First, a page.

West Roxbury Lateral information sheet from 7/14 Dedham TV program

Video link to full Dedham TV panel show: https://vimeo.com/133598592

Information sheet distributed July 14 to the live TV audience at the local Dedham program:


The West Roxbury Lateral: What It Is and What You Can Do

Information sheet prepared by West Roxbury Saves Energy and Dedham Safety Over Profits

Basic information about the West Roxbury Lateral (WRL) high-pressure gas pipeline and the Metering & Regulating Station (M&R Station) if it is built as planned:

  • The WRL is a new pipeline, not replacement pipes. Construction has just begun.
  • The WRL is a 5-mile off-shoot of the already existing 1129-mile Algonquin pipeline that transports shale (fracked) gas from Pennsylvania to New York, Connecticut, Rhode Island, and Massachusetts.
  • The WRL is one part of the Algonquin Incremental Market (AIM) project, which expands the existing Algonquin pipeline. AIM will add several new off-shoots (laterals), connections, and capacity enlargements to the Algonquin pipeline in order to connect it to other pipelines, expanding fossil fuel use in New England and, many believe, to eventually export the gas to Canada and Europe.
  • The WRL begins in Westwood at the Norfolk Golf Club, crosses Rt 128, then includes Elm St, Providence Hwy, East St, Washington St in Dedham; and Washington St, Grove St, and Centre St (to Spring St) in West Roxbury.
  • The WRL is a high-pressure pipeline, carrying enough gas for 146,000 homes at 750 pounds per square inch (PSI), 34 times the pressure of our local pipeline system carrying gas at about 22 PSI.
  • Because the WRL is a high-pressure pipeline, the gas has to be stepped down to enter the rest of the distribution system, so the project includes building an M&R Station at the corner of Grove and Centre Sts in West Roxbury directly opposite West Roxbury Crushed Stone, an active quarry/blasting zone. This dense neighborhood with three schools and a nursing home has narrow, curvy residential streets.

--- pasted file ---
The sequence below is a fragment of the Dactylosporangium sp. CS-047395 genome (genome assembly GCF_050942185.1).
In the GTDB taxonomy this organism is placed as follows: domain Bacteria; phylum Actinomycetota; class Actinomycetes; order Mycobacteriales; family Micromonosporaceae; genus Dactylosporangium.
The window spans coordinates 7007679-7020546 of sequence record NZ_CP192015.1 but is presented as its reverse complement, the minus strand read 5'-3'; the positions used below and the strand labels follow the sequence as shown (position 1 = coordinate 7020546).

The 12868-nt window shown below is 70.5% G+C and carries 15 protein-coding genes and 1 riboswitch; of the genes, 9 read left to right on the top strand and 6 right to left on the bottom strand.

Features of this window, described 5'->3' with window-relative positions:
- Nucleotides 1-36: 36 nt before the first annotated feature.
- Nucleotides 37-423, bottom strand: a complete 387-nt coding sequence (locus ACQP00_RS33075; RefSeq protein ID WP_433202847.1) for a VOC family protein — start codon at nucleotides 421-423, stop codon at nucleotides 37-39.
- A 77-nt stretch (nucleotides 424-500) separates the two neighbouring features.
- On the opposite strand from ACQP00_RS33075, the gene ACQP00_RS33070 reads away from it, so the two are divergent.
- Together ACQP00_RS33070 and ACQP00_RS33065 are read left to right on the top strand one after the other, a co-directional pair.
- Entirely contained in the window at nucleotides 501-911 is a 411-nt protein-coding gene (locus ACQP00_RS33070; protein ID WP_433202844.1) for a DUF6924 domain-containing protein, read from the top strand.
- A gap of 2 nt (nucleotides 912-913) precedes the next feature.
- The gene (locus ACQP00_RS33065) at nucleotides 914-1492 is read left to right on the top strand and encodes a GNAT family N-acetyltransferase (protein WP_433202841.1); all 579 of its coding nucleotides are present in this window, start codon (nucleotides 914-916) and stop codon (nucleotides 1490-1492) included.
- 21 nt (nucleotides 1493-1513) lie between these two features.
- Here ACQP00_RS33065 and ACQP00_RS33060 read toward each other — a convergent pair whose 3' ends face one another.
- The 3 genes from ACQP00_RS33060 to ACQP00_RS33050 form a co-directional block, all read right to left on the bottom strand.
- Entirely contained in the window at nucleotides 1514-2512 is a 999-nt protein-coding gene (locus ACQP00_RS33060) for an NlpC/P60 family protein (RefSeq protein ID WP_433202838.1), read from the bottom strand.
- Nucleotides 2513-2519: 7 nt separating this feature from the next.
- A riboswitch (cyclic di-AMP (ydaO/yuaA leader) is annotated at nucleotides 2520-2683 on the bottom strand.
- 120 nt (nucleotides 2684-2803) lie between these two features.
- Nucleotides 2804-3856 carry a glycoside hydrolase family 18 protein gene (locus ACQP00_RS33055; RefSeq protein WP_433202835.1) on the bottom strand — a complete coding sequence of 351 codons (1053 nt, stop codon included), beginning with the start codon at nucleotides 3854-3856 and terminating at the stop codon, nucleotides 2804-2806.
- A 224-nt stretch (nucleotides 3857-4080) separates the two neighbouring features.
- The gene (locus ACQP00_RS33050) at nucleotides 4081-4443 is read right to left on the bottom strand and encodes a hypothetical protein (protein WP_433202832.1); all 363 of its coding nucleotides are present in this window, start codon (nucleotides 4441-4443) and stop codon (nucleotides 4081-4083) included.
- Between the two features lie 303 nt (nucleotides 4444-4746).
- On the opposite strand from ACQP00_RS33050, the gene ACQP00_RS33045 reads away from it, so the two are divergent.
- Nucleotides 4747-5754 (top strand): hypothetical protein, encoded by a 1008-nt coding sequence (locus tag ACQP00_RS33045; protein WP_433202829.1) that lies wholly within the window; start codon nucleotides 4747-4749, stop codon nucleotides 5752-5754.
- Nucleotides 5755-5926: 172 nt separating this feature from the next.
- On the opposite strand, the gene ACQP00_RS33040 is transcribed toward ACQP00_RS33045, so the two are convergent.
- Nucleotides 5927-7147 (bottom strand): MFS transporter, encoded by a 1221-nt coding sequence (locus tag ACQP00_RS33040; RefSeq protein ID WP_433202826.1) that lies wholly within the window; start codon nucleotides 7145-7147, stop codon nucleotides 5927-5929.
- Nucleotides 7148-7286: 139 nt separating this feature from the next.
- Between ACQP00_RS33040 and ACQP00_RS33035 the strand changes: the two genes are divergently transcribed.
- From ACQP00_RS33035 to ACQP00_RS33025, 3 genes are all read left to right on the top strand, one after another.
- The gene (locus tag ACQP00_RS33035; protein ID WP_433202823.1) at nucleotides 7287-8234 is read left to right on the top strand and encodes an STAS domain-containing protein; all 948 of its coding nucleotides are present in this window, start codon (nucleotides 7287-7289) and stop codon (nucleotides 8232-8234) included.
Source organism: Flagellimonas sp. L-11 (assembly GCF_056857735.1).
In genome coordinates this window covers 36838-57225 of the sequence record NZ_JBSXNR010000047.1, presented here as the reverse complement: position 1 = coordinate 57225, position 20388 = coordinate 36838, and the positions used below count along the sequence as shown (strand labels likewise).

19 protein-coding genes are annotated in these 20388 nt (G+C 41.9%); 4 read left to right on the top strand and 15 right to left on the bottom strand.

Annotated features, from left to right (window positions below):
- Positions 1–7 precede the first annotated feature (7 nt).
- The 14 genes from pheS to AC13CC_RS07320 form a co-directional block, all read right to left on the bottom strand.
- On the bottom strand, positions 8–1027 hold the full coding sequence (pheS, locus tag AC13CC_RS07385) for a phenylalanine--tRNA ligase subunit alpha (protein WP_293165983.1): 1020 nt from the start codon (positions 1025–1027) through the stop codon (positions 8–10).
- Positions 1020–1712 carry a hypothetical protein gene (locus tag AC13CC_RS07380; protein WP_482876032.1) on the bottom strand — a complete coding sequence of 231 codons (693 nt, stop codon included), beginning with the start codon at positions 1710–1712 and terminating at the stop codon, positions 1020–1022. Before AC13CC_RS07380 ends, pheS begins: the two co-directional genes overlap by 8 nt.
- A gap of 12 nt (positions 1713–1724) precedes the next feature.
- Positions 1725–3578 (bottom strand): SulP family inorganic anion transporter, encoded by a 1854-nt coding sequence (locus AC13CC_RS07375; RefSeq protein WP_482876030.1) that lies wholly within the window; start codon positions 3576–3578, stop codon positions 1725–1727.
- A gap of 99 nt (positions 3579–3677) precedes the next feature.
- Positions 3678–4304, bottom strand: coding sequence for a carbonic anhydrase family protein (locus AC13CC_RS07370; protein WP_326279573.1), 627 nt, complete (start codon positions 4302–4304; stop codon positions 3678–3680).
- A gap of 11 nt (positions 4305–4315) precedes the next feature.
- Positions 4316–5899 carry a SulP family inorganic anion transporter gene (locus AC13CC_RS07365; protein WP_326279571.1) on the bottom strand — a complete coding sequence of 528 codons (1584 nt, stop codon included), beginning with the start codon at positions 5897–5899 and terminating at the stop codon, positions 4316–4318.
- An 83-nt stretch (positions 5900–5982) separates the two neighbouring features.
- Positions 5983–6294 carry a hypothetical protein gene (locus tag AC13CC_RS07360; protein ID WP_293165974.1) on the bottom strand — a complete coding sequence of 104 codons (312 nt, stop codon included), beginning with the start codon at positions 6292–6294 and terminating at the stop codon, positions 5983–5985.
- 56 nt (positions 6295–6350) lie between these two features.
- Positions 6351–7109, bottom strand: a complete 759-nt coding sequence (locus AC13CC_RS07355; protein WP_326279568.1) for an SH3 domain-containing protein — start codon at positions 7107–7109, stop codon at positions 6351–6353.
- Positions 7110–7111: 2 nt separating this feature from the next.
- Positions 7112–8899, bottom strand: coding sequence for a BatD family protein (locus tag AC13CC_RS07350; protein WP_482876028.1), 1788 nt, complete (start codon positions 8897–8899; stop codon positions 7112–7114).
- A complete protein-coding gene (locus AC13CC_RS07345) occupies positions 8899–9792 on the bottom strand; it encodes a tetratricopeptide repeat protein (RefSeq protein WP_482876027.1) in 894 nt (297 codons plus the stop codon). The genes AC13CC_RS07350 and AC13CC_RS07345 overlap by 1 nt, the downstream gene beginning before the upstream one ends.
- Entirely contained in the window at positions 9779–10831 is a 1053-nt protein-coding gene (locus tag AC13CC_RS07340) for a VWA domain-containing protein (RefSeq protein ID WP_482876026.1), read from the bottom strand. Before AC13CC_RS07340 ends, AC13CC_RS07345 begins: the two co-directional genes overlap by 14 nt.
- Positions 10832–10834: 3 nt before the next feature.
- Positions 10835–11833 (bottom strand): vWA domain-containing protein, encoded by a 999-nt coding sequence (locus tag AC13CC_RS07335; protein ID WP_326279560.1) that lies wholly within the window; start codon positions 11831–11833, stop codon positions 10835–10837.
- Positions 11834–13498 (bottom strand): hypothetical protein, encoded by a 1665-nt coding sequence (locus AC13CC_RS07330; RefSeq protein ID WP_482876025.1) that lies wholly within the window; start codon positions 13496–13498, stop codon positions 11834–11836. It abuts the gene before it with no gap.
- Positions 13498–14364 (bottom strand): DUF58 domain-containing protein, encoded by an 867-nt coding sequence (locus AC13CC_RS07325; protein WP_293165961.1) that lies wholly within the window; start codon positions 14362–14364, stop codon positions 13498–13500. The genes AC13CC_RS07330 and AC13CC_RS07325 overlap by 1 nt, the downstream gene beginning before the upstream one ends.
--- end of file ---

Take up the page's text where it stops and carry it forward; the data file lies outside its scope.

• National Grid requested the WRL, originally stated for the purpose of expanding their business in West Roxbury. However, 95% of all homes and businesses in West Roxbury already have gas. Recent explanations acknowledge that the gas is for large institutional customers in Boston and others served by the City’s gas loop, not West Roxbury residents. Neither explanation justifies the WRL or its current location.
  • National Grid contracted with Spectra Energy—a Houston-based, Fortune 500 company—to build, own, and be responsible for maintaining the WRL.
  • The WRL could be moved away from the quarry into a non-residential area or it could be severed from the AIM project. The rest of the Algonquin expansion project could continue without the WRL.
  • None of the pipeline projects, and certainly not the 5-mile WRL, includes any commitment to lower or contain the cost of electricity for residents.
  • Boston’s Mayor and City Council, Dedham’s Board of Selectmen, the Mass. Representatives and Senators involved, U.S. Senators Warren and Markey, and U.S. Rep. Stephen Lynch all object to the WRL as planned.


What Can You Do About the WRL?

Stay informed via any of these sources

Increase visibility

  • Tell friends and neighbors; share the links above and the actions below.
  • Spread the word via Facebook and Twitter (#pipelineWRox).
  • Tie a red ribbon to your fence, tree, railing, or anywhere visible from the street.